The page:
More than 60 people turned out Monday night to air concerns about a proposal to put 10 miles of rumble strips along a scenic span of Highway 1, an idea that has sparked a furor among many local cyclists. Held at the Museum of Art and History, the sometimes testy meeting was a chance to hear details of the plan firsthand from Caltrans officials. Hoping to improve traffic safety along a picturesque but sometimes deadly stretch of asphalt, Caltrans is proposing the vibration-inducing strips to keep drivers from drifting off the road.

I suspect many cyclists still have a knee-jerk reaction to rumble strips because they used to be built so badly. These Highway-1 rumble strips would conform to modern Federal standards, leaving 5′ of shoulder space. I ride that road all the time, and if anything that would be a nice improvement.

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With the demise of California’s Redevelopment Agencies, the City of Ventura has come up with an unusual  way to fund projects:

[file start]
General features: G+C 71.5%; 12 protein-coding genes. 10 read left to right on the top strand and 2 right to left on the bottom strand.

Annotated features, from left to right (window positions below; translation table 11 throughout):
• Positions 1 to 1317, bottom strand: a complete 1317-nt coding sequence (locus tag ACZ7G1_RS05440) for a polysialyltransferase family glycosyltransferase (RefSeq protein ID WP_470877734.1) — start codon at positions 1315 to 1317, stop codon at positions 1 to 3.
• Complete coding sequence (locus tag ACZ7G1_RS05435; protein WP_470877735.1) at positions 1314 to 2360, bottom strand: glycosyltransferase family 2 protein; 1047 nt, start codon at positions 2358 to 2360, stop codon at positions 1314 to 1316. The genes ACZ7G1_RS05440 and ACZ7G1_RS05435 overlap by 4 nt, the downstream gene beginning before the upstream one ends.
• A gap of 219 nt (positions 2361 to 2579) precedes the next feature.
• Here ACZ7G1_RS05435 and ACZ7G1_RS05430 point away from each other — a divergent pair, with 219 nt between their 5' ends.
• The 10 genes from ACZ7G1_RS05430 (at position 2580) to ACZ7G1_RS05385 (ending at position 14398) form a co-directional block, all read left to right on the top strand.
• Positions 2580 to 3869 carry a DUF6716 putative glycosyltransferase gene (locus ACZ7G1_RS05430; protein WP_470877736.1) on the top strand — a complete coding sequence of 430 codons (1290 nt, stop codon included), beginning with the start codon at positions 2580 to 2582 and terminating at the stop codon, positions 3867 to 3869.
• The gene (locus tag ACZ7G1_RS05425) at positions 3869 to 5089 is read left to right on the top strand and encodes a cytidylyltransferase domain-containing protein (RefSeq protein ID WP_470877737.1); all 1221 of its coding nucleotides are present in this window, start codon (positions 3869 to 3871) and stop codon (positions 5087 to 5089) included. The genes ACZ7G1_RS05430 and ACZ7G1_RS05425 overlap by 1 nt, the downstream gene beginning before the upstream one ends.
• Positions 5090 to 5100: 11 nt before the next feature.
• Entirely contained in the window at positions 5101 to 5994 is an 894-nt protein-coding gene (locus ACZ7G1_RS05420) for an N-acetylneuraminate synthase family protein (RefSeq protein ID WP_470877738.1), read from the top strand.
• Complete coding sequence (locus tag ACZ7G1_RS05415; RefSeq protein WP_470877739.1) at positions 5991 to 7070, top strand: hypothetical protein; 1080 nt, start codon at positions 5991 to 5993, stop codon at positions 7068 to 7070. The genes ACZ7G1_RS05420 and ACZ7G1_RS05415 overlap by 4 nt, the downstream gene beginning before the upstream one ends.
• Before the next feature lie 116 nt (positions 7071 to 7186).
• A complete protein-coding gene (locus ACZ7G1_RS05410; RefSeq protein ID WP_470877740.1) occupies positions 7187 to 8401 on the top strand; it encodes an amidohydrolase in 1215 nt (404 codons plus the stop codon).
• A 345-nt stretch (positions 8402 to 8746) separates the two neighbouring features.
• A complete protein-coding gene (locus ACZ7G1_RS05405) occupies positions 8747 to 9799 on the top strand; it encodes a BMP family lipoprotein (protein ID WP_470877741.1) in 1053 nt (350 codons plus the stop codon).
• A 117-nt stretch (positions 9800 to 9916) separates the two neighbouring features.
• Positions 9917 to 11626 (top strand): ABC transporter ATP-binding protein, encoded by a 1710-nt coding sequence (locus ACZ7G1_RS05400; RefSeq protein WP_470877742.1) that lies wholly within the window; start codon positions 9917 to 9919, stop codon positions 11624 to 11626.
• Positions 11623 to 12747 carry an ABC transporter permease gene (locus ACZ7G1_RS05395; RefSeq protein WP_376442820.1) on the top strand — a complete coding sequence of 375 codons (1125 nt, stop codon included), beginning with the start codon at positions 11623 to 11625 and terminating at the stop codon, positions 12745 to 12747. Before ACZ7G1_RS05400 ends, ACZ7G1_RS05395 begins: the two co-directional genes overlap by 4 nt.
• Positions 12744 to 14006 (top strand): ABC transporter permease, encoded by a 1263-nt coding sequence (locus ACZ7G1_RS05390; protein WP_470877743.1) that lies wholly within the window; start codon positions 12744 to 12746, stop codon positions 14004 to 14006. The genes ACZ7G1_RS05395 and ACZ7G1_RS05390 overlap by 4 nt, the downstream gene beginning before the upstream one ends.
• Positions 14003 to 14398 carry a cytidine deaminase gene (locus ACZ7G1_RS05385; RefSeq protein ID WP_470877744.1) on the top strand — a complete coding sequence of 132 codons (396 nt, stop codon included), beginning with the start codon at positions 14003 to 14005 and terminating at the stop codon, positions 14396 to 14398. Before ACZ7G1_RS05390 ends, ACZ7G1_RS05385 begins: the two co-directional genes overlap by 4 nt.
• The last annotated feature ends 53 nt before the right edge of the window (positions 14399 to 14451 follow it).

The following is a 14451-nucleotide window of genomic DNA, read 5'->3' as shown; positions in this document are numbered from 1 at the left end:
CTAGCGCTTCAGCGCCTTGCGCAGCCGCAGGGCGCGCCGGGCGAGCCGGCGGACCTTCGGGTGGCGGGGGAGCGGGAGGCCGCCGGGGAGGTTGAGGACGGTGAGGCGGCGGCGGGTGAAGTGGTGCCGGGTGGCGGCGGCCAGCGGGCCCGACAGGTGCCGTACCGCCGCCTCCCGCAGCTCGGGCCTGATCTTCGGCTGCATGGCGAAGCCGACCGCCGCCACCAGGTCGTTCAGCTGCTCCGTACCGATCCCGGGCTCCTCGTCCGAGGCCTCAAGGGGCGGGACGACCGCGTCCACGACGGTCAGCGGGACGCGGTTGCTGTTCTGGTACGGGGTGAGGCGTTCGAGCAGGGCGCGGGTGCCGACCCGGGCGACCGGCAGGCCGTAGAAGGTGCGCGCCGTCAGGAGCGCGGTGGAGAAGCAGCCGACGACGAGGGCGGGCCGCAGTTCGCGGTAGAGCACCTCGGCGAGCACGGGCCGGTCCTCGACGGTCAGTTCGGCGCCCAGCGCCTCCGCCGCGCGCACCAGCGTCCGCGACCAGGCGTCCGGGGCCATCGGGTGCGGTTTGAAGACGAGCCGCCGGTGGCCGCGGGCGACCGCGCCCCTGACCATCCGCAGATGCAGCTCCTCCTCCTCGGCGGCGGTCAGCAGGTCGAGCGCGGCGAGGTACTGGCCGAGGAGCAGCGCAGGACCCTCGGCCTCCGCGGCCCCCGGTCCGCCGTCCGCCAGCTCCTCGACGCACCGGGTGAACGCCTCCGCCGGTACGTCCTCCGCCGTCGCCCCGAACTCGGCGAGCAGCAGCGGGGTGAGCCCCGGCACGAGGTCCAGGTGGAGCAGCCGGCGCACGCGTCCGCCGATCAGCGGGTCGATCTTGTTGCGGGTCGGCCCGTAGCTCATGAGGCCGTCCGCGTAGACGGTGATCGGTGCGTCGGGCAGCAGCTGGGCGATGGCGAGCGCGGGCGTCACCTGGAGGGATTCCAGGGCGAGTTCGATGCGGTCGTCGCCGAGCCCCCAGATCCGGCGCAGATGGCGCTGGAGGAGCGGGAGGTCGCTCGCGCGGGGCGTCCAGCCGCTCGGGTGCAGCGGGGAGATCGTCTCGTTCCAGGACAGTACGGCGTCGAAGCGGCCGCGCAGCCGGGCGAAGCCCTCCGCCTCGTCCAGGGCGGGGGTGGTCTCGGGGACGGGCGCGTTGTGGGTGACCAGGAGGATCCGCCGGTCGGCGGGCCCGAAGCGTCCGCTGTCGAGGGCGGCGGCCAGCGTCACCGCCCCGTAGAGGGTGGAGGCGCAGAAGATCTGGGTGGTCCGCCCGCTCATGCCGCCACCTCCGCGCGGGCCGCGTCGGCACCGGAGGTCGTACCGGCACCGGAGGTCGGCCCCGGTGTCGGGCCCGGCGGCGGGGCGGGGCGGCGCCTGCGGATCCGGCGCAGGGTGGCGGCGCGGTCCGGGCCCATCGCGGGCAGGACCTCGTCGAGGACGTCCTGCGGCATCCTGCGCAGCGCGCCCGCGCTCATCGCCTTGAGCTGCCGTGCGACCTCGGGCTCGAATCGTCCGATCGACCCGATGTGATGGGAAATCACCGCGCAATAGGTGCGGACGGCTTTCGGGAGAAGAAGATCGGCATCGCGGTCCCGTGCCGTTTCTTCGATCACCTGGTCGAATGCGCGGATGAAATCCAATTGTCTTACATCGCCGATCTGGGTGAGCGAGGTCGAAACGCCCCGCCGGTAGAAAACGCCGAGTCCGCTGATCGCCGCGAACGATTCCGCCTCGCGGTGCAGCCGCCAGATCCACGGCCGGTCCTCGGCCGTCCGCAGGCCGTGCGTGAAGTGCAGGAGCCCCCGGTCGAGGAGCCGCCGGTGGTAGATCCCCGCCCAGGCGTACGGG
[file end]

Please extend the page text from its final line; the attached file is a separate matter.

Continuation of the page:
Now in a time of shrunken resources, what’s key is to protect our quality of life and improve our standard of living. Which brings us to the recent unanimous decision by the City Council  to borrow $850,000 from a commercial bank at 4% interest and then lend it  at 8% interest for two years to the Players Casino which recently relocated to a vacant auto dealership in the Ventura Auto mall.

It’s a departure from our usual course of business, evoking some sharp reactions.

 

 

Just call it…TARP for Casinos.

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Remember that boondoggle court computer system? It’s been shitcanned by the Legislature:

The plug has been pulled on one of the biggest boondoggles in California history – the effort to build a $2 billion computer system linking the state’s 58 county courts. It never worked, and some say it was doomed from the start.

The program had run so amok, according to the state auditor, that one of the subcontracts had 102 change orders, pushing that one bill alone from $33 million to $310 million.

Faced with mounting criticism from judges and legislators, the state Judicial Council finally voted Tuesday to kill the out-of-control program. But not before spending more than $500 million trying to launch it.

The computer system was basically a Web 2.0 content management system. They spent $500 million, and have nothing to show for it.